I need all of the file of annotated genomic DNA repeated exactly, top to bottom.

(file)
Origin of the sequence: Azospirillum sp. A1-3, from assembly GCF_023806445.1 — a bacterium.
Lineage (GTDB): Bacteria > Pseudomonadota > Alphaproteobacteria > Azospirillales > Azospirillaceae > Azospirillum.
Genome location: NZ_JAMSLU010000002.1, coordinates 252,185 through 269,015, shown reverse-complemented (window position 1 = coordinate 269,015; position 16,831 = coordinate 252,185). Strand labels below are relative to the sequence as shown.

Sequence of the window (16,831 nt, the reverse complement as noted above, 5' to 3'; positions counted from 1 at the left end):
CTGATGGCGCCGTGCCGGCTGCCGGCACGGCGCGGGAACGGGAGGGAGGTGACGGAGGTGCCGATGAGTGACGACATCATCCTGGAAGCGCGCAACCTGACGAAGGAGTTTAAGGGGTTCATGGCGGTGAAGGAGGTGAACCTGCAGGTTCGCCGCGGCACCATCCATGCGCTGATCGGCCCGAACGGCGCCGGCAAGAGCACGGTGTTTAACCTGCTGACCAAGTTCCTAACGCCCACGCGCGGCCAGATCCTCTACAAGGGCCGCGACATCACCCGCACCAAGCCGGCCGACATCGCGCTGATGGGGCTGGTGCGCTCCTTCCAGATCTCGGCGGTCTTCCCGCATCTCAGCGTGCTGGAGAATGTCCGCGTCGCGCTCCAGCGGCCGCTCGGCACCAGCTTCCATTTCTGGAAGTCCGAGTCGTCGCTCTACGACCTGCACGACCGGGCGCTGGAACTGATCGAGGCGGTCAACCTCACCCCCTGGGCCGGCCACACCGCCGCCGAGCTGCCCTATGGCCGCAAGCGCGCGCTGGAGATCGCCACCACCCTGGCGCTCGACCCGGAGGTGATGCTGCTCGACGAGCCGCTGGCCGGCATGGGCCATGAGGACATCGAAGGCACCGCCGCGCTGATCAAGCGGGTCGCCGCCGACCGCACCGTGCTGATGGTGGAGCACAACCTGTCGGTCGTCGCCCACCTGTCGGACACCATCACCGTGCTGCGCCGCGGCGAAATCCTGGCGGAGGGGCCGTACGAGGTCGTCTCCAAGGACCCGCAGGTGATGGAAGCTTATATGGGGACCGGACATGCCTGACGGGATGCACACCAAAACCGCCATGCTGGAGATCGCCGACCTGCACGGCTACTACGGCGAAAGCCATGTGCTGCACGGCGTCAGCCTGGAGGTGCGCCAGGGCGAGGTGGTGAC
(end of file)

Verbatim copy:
Origin of the sequence: Azospirillum sp. A1-3, from assembly GCF_023806445.1 — a bacterium.
Lineage (GTDB): Bacteria > Pseudomonadota > Alphaproteobacteria > Azospirillales > Azospirillaceae > Azospirillum.
Genome location: NZ_JAMSLU010000002.1, coordinates 252,185 through 269,015, shown reverse-complemented (window position 1 = coordinate 269,015; position 16,831 = coordinate 252,185). Strand labels below are relative to the sequence as shown.

Sequence of the window (16,831 nt, the reverse complement as noted above, 5' to 3'; positions counted from 1 at the left end):
CTGATGGCGCCGTGCCGGCTGCCGGCACGGCGCGGGAACGGGAGGGAGGTGACGGAGGTGCCGATGAGTGACGACATCATCCTGGAAGCGCGCAACCTGACGAAGGAGTTTAAGGGGTTCATGGCGGTGAAGGAGGTGAACCTGCAGGTTCGCCGCGGCACCATCCATGCGCTGATCGGCCCGAACGGCGCCGGCAAGAGCACGGTGTTTAACCTGCTGACCAAGTTCCTAACGCCCACGCGCGGCCAGATCCTCTACAAGGGCCGCGACATCACCCGCACCAAGCCGGCCGACATCGCGCTGATGGGGCTGGTGCGCTCCTTCCAGATCTCGGCGGTCTTCCCGCATCTCAGCGTGCTGGAGAATGTCCGCGTCGCGCTCCAGCGGCCGCTCGGCACCAGCTTCCATTTCTGGAAGTCCGAGTCGTCGCTCTACGACCTGCACGACCGGGCGCTGGAACTGATCGAGGCGGTCAACCTCACCCCCTGGGCCGGCCACACCGCCGCCGAGCTGCCCTATGGCCGCAAGCGCGCGCTGGAGATCGCCACCACCCTGGCGCTCGACCCGGAGGTGATGCTGCTCGACGAGCCGCTGGCCGGCATGGGCCATGAGGACATCGAAGGCACCGCCGCGCTGATCAAGCGGGTCGCCGCCGACCGCACCGTGCTGATGGTGGAGCACAACCTGTCGGTCGTCGCCCACCTGTCGGACACCATCACCGTGCTGCGCCGCGGCGAAATCCTGGCGGAGGGGCCGTACGAGGTCGTCTCCAAGGACCCGCAGGTGATGGAAGCTTATATGGGGACCGGACATGCCTGACGGGATGCACACCAAAACCGCCATGCTGGAGATCGCCGACCTGCACGGCTACTACGGCGAAAGCCATGTGCTGCACGGCGTCAGCCTGGAGGTGCGCCAGGGCGAGGTGGTGAC